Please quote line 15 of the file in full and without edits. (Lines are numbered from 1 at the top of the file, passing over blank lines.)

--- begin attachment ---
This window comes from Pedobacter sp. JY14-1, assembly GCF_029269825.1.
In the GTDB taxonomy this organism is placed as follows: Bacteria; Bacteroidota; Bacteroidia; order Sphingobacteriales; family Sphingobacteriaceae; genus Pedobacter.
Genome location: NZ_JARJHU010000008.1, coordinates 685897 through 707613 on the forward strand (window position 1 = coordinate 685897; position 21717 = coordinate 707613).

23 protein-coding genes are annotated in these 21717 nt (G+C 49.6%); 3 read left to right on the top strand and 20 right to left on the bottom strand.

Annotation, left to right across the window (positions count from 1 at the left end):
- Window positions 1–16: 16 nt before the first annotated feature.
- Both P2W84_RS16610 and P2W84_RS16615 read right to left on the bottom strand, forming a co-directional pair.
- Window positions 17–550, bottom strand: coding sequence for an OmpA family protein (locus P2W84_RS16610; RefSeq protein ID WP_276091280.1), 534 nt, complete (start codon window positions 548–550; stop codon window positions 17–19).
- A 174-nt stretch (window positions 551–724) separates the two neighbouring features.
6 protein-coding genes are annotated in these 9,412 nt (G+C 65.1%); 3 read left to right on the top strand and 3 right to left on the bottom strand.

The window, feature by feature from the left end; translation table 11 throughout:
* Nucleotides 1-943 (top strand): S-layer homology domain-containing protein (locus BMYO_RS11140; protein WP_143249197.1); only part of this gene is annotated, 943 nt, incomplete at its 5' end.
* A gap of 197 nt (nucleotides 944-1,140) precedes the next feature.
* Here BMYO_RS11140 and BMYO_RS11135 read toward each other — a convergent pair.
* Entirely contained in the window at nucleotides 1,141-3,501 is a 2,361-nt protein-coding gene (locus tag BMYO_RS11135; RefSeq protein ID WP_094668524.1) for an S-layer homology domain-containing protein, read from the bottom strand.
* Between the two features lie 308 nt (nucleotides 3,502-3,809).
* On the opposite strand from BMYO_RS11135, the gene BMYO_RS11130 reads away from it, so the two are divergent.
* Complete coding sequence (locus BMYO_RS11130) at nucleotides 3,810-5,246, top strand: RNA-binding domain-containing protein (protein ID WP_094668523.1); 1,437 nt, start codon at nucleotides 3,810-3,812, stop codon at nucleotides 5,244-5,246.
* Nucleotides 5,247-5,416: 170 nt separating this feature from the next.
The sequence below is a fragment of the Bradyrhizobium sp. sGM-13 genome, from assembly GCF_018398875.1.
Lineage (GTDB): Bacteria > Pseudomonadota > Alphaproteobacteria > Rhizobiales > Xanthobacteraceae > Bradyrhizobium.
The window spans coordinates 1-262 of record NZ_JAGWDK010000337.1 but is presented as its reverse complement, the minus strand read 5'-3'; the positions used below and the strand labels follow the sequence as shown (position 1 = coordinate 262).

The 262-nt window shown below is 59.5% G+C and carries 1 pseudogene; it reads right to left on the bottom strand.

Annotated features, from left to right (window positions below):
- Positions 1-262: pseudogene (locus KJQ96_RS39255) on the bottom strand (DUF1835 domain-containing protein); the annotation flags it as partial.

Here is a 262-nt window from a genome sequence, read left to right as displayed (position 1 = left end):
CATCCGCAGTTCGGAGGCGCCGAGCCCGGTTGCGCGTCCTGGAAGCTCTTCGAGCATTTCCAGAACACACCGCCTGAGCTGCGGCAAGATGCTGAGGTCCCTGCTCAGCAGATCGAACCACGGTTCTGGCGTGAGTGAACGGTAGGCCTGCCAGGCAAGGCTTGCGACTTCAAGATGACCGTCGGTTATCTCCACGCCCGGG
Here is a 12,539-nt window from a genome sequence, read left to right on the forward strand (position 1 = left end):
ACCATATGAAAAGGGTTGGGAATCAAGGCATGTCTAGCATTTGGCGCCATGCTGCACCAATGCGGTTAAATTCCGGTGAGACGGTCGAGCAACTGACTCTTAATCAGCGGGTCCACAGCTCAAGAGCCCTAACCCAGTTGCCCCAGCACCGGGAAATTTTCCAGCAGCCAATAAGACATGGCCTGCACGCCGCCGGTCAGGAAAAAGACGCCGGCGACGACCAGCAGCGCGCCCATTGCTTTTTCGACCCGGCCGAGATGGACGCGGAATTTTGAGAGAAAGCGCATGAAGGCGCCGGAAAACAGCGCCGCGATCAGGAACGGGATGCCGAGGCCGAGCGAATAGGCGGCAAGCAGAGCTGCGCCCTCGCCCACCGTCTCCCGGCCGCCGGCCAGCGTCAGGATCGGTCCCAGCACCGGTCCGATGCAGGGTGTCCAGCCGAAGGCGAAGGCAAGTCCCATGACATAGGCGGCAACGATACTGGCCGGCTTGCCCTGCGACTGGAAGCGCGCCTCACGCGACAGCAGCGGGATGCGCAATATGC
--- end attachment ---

* Entirely contained in the window at nucleotides 1,141-3,501 is a 2,361-nt protein-coding gene (locus tag BMYO_RS11135; RefSeq protein ID WP_094668524.1) for an S-layer homology domain-containing protein, read from the bottom strand.